But for many companies, the remote worker model is not without its challenges. First and foremost is cybersecurity — Cisco’s recently published Future of Secure Remote Work Report shows cybersecurity is “extremely important” or “more important than before the pandemic” to 85% of 3,000 IT decision-makers in both small and large businesses. And why shouldn’t it be? Employees aren’t bottled up behind company firewalls anymore; they are sending and receiving multitudes of company data over their home networks. As Cisco’s report put it:


“The global COVID-19 pandemic has forced digital change on organizations at high speed and certainly faster than many had dealt with before the pandemic,” Durbin said. “It meant that senior IT and security managers have been called on to refocus efforts and help their organization re-orientate around secure remote working practices.”


What’s interesting is IT and security are, of course, focusing on protection measures for company communications and data. What are not being discussed enough are the simple protection measures that every remote worker can and should be taking at home. A 2018 User Risk Report from Proofpoint found that, out of 6,000 surveyed technology users in the U.S. and Western Europe, a whopping 44% of respondents say they have not added a password to their home Wi-Fi networks! “In addition,” the report goes on, “that despite widespread FBI warning earlier that year about router vulnerabilities, 66% of users have not changed their router’s default password and 79% have not updated firmware.” Cybersecurity extends beyond the company’s IT — remote workers need to take it upon themselves to make sure their home networks and technology are secure.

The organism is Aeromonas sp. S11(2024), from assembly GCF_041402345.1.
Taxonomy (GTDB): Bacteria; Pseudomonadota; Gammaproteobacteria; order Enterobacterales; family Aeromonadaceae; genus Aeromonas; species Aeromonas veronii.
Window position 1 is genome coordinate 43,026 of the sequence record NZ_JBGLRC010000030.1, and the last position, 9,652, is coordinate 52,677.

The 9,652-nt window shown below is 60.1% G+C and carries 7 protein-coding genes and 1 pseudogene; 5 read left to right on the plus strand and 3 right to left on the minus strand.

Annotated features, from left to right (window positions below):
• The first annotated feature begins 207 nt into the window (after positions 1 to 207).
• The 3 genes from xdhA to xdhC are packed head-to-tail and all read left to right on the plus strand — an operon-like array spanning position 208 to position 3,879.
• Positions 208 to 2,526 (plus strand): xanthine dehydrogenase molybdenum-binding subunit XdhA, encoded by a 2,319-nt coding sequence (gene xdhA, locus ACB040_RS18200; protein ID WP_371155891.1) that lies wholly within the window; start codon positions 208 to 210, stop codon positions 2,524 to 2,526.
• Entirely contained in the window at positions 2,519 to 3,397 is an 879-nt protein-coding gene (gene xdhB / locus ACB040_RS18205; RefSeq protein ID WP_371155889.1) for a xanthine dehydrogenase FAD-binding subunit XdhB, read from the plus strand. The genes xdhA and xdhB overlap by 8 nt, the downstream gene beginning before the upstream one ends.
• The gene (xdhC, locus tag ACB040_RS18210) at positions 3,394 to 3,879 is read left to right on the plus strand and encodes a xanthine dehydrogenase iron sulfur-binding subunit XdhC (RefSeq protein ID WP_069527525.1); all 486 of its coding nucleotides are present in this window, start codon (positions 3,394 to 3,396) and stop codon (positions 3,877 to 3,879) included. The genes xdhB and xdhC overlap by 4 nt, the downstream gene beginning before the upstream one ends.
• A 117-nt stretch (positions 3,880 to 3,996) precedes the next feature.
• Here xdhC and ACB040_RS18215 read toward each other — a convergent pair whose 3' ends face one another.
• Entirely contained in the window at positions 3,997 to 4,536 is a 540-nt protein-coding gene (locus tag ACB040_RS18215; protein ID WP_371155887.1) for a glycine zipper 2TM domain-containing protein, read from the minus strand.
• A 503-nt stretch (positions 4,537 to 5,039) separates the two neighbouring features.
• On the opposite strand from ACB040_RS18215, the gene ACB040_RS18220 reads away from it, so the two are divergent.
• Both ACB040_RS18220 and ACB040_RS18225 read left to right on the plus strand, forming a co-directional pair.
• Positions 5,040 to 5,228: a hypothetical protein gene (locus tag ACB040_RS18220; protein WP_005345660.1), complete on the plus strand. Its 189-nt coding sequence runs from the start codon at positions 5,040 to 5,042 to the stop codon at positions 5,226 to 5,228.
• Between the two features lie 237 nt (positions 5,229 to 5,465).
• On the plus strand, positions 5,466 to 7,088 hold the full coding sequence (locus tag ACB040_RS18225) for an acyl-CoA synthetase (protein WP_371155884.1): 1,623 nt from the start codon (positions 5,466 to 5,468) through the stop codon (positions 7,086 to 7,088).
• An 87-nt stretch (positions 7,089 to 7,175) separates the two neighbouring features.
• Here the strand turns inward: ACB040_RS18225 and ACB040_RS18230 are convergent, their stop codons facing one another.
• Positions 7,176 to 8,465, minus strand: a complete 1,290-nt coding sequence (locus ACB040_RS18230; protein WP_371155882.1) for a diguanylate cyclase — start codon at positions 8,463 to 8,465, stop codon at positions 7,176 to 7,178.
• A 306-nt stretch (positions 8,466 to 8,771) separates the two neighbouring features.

In addition to home security, companies should be wary of whether end users’ home technology is up to the challenge of a permanent workload beyond passwords and router firmware. Are a company’s end users using older routers with outdated 802.11 type networks? An old router can severely crimp load speeds, a potential headache for end users dealing in large files and zoom calls. It’s not just speed — Wi-Fi range can also be impacted, limiting a remote worker to a particular room or corner so they don’t lose connection. Maybe they also live in an area with limited cable internet coverage. As Vox puts it, “remote work requires reliable, secure at-home broadband connections that can power video conferences. Because much of rural America lacks broadband internet, remote work is restricted to areas with access to that tech.”

Shifting Toward an All-Remote Model

Here are some of the greatest challenges that companies with an all-remote model are facing and how best to overcome them:

Remote Support

Prior to COVID, most IT support teams were on site and resolving end user tickets either over the phone or at the users’ desk. A faulty keyboard or charger needing replaced was a simple fix: stop by the cube or office and swap the item out. It kept customer support personal.

In the realm of all-remote support, everything must be done by phone, computer, or mail. Desktop support teams quickly adjusted to resolving issues by walking customers through processes or procedures over the phone, or remoting in and taking control of an afflicted users’ device. For physical device replacements, the operations side of things has gotten busy shipping and receiving product to and from end users.